In the Giant’s Shadow

In June 323BC, Alexander the Great lay fatally ill in the Palace of Babylon. His companions were distraught. His only legitimate son was still in his mother’s womb. So, who would lead the greatest empire the world had seen?

After much argument, a compromise was reached under a general named Perdiccas. In what came to be known as the Partition of Babylon, the empire was divided among Alexander’s generals with overall kingship shared between Alexander’s infant son Alexander IV and his half-brother Phillip.

This lasted for two years till Perdiccas was killed. This signaled a free for all between the generals each of whom used his division of the empire as a power base. Phillip and Alexander IV were both murdered in the subsequent confusion and Alexander’s empire tore itself to pieces.

In August 1227, Genghis Khan died. Towards the end, he had pleaded with his people and his descendants to “guard the good rule of the future”. Yet within 10 years, his son Ogedei was trying to gobble up the territories held by his brothers and sisters. By the time of his grandson, Khublai Khan, the pattern of internecine warfare had been established which was to ruin the empire.

In later times, both the Mughal and Ottoman empires ruined themselves in wars of succession.

Modern successions may not be as violent, but remain as troublesome. Gandhi understood this and had clearly established Nehru as a successor and got this accepted by all the then leading figures of the Indian National Congress. When he was murdered, the nation entered mourning, but moved on under Prime Minister Nehru with the full support of all other Congress leaders.

Regrettably this lesson was lost. Nehru himself used the Kamaraj Plan to purge his party of all he suspected of trying to succeed him. The resulting power vacuum when he died could only be filled temporarily until the rise of his daughter Indira. No Indian leader since has as paid sufficient attention to the question of succession or on building strong tier 2 leadership as evidenced by the large number of octogenarians who continue to hold key positions in most political parties.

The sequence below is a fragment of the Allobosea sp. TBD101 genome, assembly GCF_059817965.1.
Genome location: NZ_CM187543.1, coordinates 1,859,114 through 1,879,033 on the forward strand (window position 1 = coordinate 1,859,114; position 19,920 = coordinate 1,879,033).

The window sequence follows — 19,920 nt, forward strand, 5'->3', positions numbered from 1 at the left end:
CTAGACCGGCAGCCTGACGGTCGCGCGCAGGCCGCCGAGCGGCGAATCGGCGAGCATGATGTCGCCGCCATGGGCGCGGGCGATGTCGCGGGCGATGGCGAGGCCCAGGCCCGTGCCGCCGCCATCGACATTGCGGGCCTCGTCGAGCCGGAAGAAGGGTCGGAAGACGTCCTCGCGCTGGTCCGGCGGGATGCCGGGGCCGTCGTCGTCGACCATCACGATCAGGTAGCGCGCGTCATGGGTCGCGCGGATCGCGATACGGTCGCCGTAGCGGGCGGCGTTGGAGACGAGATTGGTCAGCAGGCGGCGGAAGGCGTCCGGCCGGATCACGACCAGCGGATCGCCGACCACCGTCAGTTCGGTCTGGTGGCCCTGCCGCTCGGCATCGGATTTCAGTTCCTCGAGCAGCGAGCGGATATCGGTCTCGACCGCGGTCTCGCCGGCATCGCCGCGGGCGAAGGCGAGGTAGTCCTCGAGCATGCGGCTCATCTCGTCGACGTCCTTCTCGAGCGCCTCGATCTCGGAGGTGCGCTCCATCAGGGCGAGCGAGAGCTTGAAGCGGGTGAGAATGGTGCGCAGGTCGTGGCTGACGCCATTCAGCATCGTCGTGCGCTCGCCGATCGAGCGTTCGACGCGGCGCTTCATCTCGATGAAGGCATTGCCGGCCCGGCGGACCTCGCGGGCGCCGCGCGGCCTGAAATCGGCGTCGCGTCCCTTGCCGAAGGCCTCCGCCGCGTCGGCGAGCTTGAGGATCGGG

The business world is also replete with stories of failed successions. Will Bonner described the collapse of the Vanderbilt fortune in Early to Rise magazine here.

Within just 30 years of the death of the Commodore no member of the Vanderbilt family was among the richest in the US. And 48 years after his death, one of his grandchildren is said to have died penniless.

In less than a single generation the surviving Vanderbilts had spent the majority of their family wealth! And the wealth was virtually gone within four generations.

One of the most distinguished managers I have personally known started looking for a successor within a year of his occupying a post. When he finally left over 6 years later, he had tested a number of candidates with responsibility and clearly established a deputy who could take over after him.

Ironically, perhaps the best succession was that of Phillip of Macedon by Alexander the Great. Phillip spared no expense in his son’s education. Even as he perfected the Macedonian military machine, he brought Aristotle to teach his son the art of government. By his death, he had built both the greatest power in Greece, but also the man who would lead it to its greatest glory. Today, Phillip is mainly known for being Alexander’s father.

The greatest leaders are often overshadowed by their successors.


  2. The Secret History of the Mongol Queens, Jack Weatherford (2010)
  3. With two Presidents: The inside story, Maj C L Datta (1970)

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